Analog Dialog: Work It- Vocals with Jimmy Douglass
How to Sound Like Gladys Knight

Recording & Mixing Master Jimmy Douglass
I think I’m been driving my friends and family crazy with my Missy Elliott obsession. Seems like every time my boyfriend comes home, I’ve got “Work It” blasting. I also go around raving about Jimmy Douglass who I am convinced is one of the most interesting engineers/mixers around. Most of my judgment is based on hearing Jimmy’s mixes of Missy, Ludicris, Aailyah, and Ginuwine. But what sent me spinning was the Missy Elliott DVD-A, "So Addictive". Finally someone who gets it! The first good surround mix I’ve heard from a major label. More than that, it’s a phenomenal listening experience. When I found out that Jimmy Douglass used the 1176... jackpot! Now I could interview him. I pestered Tom Kenny, Editor of Mix, to introduce me, and kindly he did, at AES in New York. And of course, the man I met was gracious, intelligent and articulate…as expected.

“...Then I always use an 1176 on the insert. It tickles but doesn’t take over. I always put the vocals up front”

Jimmy’s records always have a great vocal quality to them whether straight ahead or highly processed. On Missy Elliot’s So Addictive DVD-A she thanks engineer/mixer Jimmy Douglass in the liner notes, “Thank you for making me sound like Gladys Knight.” Well, Missy picked the right engineer to get great vocals and I learned why when I interviewed him.

Jimmy Douglass learned at the knee of one of the finest engineers and producers, Tom Dowd. When Jimmy was in high school he got a part time job as a tape duper at Atlantic Records’ Studios in Manhattan. He was supposed to do homework while the tapes were running but he ended up sneaking in the control room and watching. ”There were no assistants in those days. They didn’t teach me. The room was there. I watched Tommy work at night and I went in early in the morning before school and tried to recreate what I saw him do.”

Some of the most legendary R&B and Rock albums by Aretha Franklin, Cream, Eric Clapton, The Allman Brothers, Herbie Mann, Bette Midler, The Rolling Stones, and Roxy Music were recorded during this golden era at Atlantic by such great producers as Jerry Wexler, Ahmet Ertegun, Arif Mardin and Tom Dowd. And Jimmy was there, watching, -absorbing and eventually executing the moves. Now, Jimmy Douglass is one of the most sought after, prolific and accomplished engineer/ mixers in the R&B, Hip Hop and Rock arenas. He also engineered some of my favorite classics from the ‘80s, Marquee Moon by Television and Roxy Music’s Manifesto.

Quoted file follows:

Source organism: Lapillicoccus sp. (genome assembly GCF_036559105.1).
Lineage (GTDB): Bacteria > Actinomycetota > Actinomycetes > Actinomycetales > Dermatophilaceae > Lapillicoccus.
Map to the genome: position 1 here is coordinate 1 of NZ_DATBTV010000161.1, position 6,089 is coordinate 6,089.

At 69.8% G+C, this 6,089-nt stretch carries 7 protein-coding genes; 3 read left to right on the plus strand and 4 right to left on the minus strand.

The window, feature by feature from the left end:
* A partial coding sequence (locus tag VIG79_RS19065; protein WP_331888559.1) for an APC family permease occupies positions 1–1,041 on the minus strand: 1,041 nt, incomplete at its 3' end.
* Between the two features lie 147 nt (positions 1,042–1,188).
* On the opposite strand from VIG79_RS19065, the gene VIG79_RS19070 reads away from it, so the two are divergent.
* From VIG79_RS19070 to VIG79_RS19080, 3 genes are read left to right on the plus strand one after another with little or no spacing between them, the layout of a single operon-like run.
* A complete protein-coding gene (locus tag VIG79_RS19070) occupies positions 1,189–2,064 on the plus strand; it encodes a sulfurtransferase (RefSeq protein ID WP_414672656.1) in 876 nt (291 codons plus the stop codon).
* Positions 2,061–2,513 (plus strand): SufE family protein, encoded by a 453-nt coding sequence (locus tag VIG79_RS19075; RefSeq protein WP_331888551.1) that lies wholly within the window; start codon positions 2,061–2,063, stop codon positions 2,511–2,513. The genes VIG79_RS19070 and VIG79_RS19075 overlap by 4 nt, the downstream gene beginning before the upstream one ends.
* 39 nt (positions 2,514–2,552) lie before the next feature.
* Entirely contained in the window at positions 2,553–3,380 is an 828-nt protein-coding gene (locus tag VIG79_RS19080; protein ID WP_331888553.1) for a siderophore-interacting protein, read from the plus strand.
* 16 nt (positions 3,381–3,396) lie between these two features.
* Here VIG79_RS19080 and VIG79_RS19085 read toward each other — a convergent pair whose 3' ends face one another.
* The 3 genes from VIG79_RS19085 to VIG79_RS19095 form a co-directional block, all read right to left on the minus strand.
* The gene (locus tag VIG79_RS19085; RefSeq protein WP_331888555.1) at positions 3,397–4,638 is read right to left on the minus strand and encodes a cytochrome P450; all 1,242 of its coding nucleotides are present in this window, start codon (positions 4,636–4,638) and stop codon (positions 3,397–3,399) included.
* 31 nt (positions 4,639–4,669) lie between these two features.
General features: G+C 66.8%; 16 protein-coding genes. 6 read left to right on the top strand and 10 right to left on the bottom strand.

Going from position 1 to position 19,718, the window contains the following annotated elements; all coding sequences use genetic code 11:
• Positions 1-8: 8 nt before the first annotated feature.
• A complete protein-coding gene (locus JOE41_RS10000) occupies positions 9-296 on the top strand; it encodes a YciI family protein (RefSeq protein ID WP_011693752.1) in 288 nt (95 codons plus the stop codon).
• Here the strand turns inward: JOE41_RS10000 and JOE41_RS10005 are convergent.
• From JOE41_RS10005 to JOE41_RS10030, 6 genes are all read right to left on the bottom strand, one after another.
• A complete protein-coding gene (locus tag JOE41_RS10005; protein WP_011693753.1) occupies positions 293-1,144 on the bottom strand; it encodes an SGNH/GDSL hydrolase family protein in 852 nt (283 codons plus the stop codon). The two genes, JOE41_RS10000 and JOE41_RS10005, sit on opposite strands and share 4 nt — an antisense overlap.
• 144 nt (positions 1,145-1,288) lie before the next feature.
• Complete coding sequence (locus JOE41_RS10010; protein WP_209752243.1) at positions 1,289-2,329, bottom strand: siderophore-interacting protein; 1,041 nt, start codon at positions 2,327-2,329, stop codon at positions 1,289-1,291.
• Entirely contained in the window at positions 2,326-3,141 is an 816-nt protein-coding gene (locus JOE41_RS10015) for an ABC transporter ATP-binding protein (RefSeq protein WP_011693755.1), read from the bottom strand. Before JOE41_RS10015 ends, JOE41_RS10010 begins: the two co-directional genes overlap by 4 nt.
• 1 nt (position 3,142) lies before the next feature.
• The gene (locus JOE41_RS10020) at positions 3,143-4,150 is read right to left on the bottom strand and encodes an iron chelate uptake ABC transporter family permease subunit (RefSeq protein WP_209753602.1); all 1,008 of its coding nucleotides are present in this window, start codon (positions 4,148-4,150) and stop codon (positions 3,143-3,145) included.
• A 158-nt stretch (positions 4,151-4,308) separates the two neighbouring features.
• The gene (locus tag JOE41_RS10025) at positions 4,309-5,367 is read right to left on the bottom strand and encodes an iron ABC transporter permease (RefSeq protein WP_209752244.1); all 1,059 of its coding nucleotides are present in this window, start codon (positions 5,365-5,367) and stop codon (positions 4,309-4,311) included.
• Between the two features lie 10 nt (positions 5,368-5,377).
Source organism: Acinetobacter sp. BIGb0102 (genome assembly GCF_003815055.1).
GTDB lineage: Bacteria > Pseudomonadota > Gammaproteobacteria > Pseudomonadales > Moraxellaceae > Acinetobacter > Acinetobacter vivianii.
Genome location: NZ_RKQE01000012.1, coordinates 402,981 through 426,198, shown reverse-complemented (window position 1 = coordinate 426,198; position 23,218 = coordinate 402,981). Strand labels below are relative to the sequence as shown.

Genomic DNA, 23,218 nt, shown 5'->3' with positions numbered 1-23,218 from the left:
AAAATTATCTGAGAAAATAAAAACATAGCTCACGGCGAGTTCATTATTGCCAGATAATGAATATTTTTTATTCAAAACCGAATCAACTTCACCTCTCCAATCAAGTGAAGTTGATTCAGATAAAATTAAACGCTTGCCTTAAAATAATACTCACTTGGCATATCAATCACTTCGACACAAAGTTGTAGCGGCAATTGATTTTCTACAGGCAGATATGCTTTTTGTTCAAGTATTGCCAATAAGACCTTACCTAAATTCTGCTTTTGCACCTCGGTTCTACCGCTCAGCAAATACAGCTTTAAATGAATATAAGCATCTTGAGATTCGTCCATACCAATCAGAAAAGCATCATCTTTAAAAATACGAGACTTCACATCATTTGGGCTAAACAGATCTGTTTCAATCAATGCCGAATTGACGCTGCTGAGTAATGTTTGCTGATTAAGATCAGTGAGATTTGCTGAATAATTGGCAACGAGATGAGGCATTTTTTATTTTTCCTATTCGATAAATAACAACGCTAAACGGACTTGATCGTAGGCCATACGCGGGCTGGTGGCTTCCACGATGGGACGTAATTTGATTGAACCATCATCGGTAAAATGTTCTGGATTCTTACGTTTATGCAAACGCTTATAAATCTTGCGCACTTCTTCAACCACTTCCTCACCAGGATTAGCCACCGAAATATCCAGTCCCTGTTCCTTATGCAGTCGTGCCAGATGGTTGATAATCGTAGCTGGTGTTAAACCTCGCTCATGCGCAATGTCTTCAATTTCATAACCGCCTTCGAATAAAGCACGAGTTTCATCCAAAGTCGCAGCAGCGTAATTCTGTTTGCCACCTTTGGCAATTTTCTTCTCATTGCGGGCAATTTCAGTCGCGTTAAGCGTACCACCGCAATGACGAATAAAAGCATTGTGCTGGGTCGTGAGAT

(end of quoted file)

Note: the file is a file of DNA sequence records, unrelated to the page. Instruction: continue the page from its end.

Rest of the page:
We spoke about his history with Missy and Timbaland- her longtime collaborator/producer. Jimmy was working with them both at a studio in Rochester, New York in the mid nineties. The project fell apart but Jimmy, Missy and Timbaland emerged as partners and reshaped the sound of hip-hop. It was there that Jimmy bought his first 1176.

“The studio had 2 silver 1176s. I went to an auction at a video house and when I saw that there were 2 black face 1176s available, I was quite excited. I guess because it was a video house, they were barely used and in great condition. I didn’t have much money. I was just bidding against just one guy. We got up to $400…$450…$500. I remember when he said $500, I was like, I gotta stop, ‘cause I don’t really have enough money. I bid $550 and the guy said ‘SOLD’ and then he said to me ‘so you want both of them right?’ That’s the great line that I’ll always remember… and I said of course! I found the other money immediately. I thought I was bidding on one of them the entire time.”

Now, what you’ve all been waiting for…how to get those great vocals. First, you’ve got to have the magic ears. Jimmy records all vocals the same way. “A Neumann U87 into a Neve pre amp, whether it be a VR or a Neve Prism. Then I always use an 1176 on the insert. It tickles but doesn’t take over. I always put the vocals up front”

I wondered if starting out at Atlantic during such a charmed era affected they way Jimmy approaches making records. “Oh yeah! I was making records for the head of the recording company. When they gave me a mix to do, I was mixing for THE MAN. There was no in between, there weren’t any A & R people. In that process, I would also have the ability and the right to tell them what I thought and if I didn’t like what they said I would tell them. So because of having that experience and growing up by working with the top man, when I go out in the world now and there’s all these middle people, I have a problem.” Well, it hasn’t affected your work, Jimmy.

If you look at Missy’s record Under Construction (nominated for five Grammys), the engineer is listed as Senator Jimmy D and the Mixer as Jimmy Douglass. Why? “When you’re mixing, you’re often off in the room by yourself but when you’re recording you have be a diplomat – It’s political! So when I’m engineering, I call myself Senator Jimmy D.”

Jimmy promised me more 5.1 releases from Missy and others. Excellent! He also told me that he thinks in surround now. Often when he and Timbaland are working they start out in surround and then have to fold down to stereo. “Surround might be what saves the record industry from piracy”

What would Jimmy Douglass’ dream UA product be? It would be an integrated Pre amp, EQ and Limiter/Compressor. “I love the 1176, if they could emulate a Pultec or a Neve EQ then I could have everything in one box and I could be very versatile.”

Ok, I’ll get the guys working on it (grin) and while I’m at it, I’ll try to do something about those pesky A& R people too!

--Interview by Marsha Vdovin

Questions or comments on this article?